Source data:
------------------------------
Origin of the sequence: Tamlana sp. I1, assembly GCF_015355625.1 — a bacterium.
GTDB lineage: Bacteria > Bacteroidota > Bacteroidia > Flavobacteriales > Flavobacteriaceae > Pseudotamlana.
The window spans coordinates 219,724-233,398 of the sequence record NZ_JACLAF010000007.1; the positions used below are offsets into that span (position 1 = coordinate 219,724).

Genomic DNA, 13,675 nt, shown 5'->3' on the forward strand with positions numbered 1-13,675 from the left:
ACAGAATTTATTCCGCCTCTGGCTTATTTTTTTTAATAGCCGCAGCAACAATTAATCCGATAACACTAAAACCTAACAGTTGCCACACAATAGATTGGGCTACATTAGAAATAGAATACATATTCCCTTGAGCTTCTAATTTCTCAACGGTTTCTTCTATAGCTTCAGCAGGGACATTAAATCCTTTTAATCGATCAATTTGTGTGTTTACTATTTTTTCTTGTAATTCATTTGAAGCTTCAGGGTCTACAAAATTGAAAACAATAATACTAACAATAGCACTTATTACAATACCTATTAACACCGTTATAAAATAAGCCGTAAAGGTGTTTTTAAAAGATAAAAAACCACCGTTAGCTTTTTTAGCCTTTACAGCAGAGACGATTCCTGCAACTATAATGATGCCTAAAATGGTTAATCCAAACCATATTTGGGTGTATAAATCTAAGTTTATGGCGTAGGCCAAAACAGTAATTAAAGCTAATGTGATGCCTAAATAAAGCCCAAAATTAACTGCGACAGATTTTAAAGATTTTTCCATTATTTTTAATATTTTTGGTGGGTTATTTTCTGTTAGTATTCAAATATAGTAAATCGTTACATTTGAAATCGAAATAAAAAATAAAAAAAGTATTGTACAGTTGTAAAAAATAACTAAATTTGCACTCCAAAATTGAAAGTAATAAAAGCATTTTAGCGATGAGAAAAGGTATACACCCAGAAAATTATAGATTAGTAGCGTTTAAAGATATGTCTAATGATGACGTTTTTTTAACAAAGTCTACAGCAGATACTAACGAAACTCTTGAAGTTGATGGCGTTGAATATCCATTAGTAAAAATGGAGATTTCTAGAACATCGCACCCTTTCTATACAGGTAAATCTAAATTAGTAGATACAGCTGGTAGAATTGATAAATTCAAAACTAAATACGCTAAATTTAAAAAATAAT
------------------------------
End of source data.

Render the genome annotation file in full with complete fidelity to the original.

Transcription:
Origin of the sequence: Tamlana sp. I1, assembly GCF_015355625.1 — a bacterium.
GTDB lineage: Bacteria > Bacteroidota > Bacteroidia > Flavobacteriales > Flavobacteriaceae > Pseudotamlana.
The window spans coordinates 219,724-233,398 of the sequence record NZ_JACLAF010000007.1; the positions used below are offsets into that span (position 1 = coordinate 219,724).

Genomic DNA, 13,675 nt, shown 5'->3' on the forward strand with positions numbered 1-13,675 from the left:
ACAGAATTTATTCCGCCTCTGGCTTATTTTTTTTAATAGCCGCAGCAACAATTAATCCGATAACACTAAAACCTAACAGTTGCCACACAATAGATTGGGCTACATTAGAAATAGAATACATATTCCCTTGAGCTTCTAATTTCTCAACGGTTTCTTCTATAGCTTCAGCAGGGACATTAAATCCTTTTAATCGATCAATTTGTGTGTTTACTATTTTTTCTTGTAATTCATTTGAAGCTTCAGGGTCTACAAAATTGAAAACAATAATACTAACAATAGCACTTATTACAATACCTATTAACACCGTTATAAAATAAGCCGTAAAGGTGTTTTTAAAAGATAAAAAACCACCGTTAGCTTTTTTAGCCTTTACAGCAGAGACGATTCCTGCAACTATAATGATGCCTAAAATGGTTAATCCAAACCATATTTGGGTGTATAAATCTAAGTTTATGGCGTAGGCCAAAACAGTAATTAAAGCTAATGTGATGCCTAAATAAAGCCCAAAATTAACTGCGACAGATTTTAAAGATTTTTCCATTATTTTTAATATTTTTGGTGGGTTATTTTCTGTTAGTATTCAAATATAGTAAATCGTTACATTTGAAATCGAAATAAAAAATAAAAAAAGTATTGTACAGTTGTAAAAAATAACTAAATTTGCACTCCAAAATTGAAAGTAATAAAAGCATTTTAGCGATGAGAAAAGGTATACACCCAGAAAATTATAGATTAGTAGCGTTTAAAGATATGTCTAATGATGACGTTTTTTTAACAAAGTCTACAGCAGATACTAACGAAACTCTTGAAGTTGATGGCGTTGAATATCCATTAGTAAAAATGGAGATTTCTAGAACATCGCACCCTTTCTATACAGGTAAATCTAAATTAGTAGATACAGCTGGTAGAATTGATAAATTCAAAACTAAATACGCTAAATTTAAAAAATAAT